Molly Risker, Helen Monks, Caden-Ellis Wall, Rebekah Staton, Erin Freeman, Philip Jackson and Alexa Davies in ‘Raised by Wolves’

TV review
Arts and Entertainment

TV
Arts and Entertainment
James May, Jeremy Clarkson and Richard Hammond in the Top Gear Patagonia Special

TV
Arts and Entertainment
Game of Thrones will run for ten years if HBO gets its way but showrunners have mentioned ending it after seven

Game of Thrones
Arts and Entertainment
Mans Zelmerlow will perform 'Heroes' for Sweden at the Eurovision Song Contest 2015

music
Arts and Entertainment
Elizabeth (Heida Reed) and Ross Poldark (Aiden Turner) in the BBC's remake of their 1975 original Poldark

Poldark review
  • Get to the point
Latest stories from i100
Have you tried new the Independent Digital Edition apps?

ES Rentals

    Independent Dating
    and  

    By clicking 'Search' you
    are agreeing to our
    Terms of Use.

    Election 2015: How many of the Government's coalition agreement promises have been kept?

    Promises, promises

    But how many coalition agreement pledges have been kept?
    The Gaza fisherman who built his own reef - and was shot dead there by an Israeli gunboat

    The death of a Gaza fisherman

    He built his own reef, and was fatally shot there by an Israeli gunboat
    Saudi Arabia's airstrikes in Yemen are fuelling the Gulf's fire

    Saudi airstrikes are fuelling the Gulf's fire

    Arab intervention in Yemen risks entrenching Sunni-Shia divide and handing a victory to Isis, says Patrick Cockburn
    Zayn Malik's departure from One Direction shows the perils of fame in the age of social media

    The only direction Zayn could go

    We wince at the anguish of One Direction's fans, but Malik's departure shows the perils of fame in the age of social media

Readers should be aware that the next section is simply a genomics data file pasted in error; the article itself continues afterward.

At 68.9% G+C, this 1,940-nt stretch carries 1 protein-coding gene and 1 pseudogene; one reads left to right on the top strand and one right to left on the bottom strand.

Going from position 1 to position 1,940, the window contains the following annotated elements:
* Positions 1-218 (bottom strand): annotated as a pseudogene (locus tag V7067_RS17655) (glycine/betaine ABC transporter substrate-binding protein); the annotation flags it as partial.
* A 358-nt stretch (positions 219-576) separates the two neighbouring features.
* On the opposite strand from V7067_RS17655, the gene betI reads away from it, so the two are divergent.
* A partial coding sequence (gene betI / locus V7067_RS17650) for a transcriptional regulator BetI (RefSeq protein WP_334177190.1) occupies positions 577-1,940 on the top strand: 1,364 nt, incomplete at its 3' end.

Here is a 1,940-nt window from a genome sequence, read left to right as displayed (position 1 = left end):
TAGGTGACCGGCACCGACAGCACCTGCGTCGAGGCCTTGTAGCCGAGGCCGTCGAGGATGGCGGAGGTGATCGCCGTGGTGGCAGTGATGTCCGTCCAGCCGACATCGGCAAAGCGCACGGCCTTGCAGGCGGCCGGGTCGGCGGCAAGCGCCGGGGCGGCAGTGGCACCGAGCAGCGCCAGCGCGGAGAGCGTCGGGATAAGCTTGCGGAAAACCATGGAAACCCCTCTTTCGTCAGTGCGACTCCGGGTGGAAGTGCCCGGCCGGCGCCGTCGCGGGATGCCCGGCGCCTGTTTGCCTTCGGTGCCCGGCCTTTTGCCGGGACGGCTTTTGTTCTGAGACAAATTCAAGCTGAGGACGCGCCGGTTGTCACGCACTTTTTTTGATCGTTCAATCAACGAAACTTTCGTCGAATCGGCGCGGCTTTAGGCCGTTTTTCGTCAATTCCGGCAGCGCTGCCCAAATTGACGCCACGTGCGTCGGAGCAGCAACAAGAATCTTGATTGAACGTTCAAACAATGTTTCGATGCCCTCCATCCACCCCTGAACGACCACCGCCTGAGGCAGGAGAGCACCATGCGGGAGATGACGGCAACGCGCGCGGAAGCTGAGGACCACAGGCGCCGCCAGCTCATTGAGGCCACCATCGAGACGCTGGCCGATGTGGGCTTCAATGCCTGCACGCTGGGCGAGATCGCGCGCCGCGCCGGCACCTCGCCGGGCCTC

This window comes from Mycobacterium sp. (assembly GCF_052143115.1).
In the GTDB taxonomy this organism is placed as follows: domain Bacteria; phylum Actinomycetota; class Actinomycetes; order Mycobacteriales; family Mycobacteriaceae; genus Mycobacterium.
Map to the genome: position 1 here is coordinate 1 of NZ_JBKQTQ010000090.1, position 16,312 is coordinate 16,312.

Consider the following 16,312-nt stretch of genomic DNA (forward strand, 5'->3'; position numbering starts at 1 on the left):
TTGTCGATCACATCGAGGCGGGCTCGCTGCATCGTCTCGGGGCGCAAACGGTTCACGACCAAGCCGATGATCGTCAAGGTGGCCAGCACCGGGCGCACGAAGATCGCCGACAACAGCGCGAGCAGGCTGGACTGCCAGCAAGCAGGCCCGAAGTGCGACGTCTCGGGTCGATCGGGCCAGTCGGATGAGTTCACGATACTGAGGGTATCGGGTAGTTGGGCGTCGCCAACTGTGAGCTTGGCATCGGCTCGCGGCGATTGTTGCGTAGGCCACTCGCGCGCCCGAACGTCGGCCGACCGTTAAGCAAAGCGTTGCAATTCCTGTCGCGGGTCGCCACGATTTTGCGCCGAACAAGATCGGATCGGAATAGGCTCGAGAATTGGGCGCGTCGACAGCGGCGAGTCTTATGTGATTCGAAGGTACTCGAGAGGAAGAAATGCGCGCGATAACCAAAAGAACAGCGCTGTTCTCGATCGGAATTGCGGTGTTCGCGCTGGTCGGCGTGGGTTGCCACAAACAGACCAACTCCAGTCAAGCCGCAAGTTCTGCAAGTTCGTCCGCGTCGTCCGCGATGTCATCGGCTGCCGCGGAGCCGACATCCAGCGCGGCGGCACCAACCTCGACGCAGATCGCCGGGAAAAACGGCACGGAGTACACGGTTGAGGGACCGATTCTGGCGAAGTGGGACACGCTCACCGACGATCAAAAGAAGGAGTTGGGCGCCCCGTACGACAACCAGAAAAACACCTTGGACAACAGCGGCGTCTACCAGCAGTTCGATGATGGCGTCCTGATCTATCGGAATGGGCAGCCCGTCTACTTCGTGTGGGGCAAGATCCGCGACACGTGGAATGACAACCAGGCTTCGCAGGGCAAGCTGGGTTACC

Young Magician of the Year 2015: Meet the schoolgirl from Newcastle who has her heart set on being the competition's first female winner

    Spells like teen spirit

    A 16-year-old from Newcastle has set her heart on being the first female to win Young Magician of the Year. Jonathan Owen meets her
    Jonathan Anderson: If fashion is a cycle, this young man knows just how to ride it

    If fashion is a cycle, this young man knows just how to ride it

    British designer Jonathan Anderson is putting his stamp on venerable house Loewe
    Number plates scheme could provide a licence to offend in the land of the free

    Licence to offend in the land of the free

    Cash-strapped states have hit on a way of making money out of drivers that may be in collision with the First Amendment, says Rupert Cornwell
    From farm to fork: Meet the Cornish fishermen, vegetable-growers and butchers causing a stir in London's top restaurants

    From farm to fork in Cornwall

    One man is bringing together Cornwall's most accomplished growers, fishermen and butchers with London's best chefs to put the finest, freshest produce on the plates of some of the country’s best restaurants
    Robert Parker interview: The world's top wine critic on tasting 10,000 bottles a year, absurd drinking notes and New World wannabes

    Robert Parker interview

    The world's top wine critic on tasting 10,000 bottles a year, absurd drinking notes and New World wannabes
    Don't believe the stereotype - or should you?

    Don't believe the stereotype - or should you?

    We exaggerate regional traits and turn them into jokes - and those on the receiving end are in on it too, says DJ Taylor
    How to make your own Easter egg: Willie Harcourt-Cooze shares his chocolate recipes

    How to make your own Easter egg

    Willie Harcourt-Cooze talks about his love affair with 'cacao' - and creates an Easter egg especially for The Independent on Sunday
    Bill Granger recipes: Our chef declares barbecue season open with his twist on a tradtional Easter Sunday lamb lunch

    Bill Granger's twist on Easter Sunday lunch

    Next weekend, our chef plans to return to his Aussie roots by firing up the barbecue
    Joe Marler: 'It's the way I think the game should be played'

    Joe Marler: 'It's the way I think the game should be played'

    The England prop relives the highs and lows of last Saturday's remarkable afternoon of Six Nations rugby
    Cricket World Cup 2015: Has the success of the tournament spelt the end for Test matches?

    Cricket World Cup 2015

    Has the success of the tournament spelt the end for Test matches?
    The Last Word: Justin Gatlin knows the price of everything, the value of nothing

    Michael Calvin's Last Word

    Justin Gatlin knows the price of everything, the value of nothing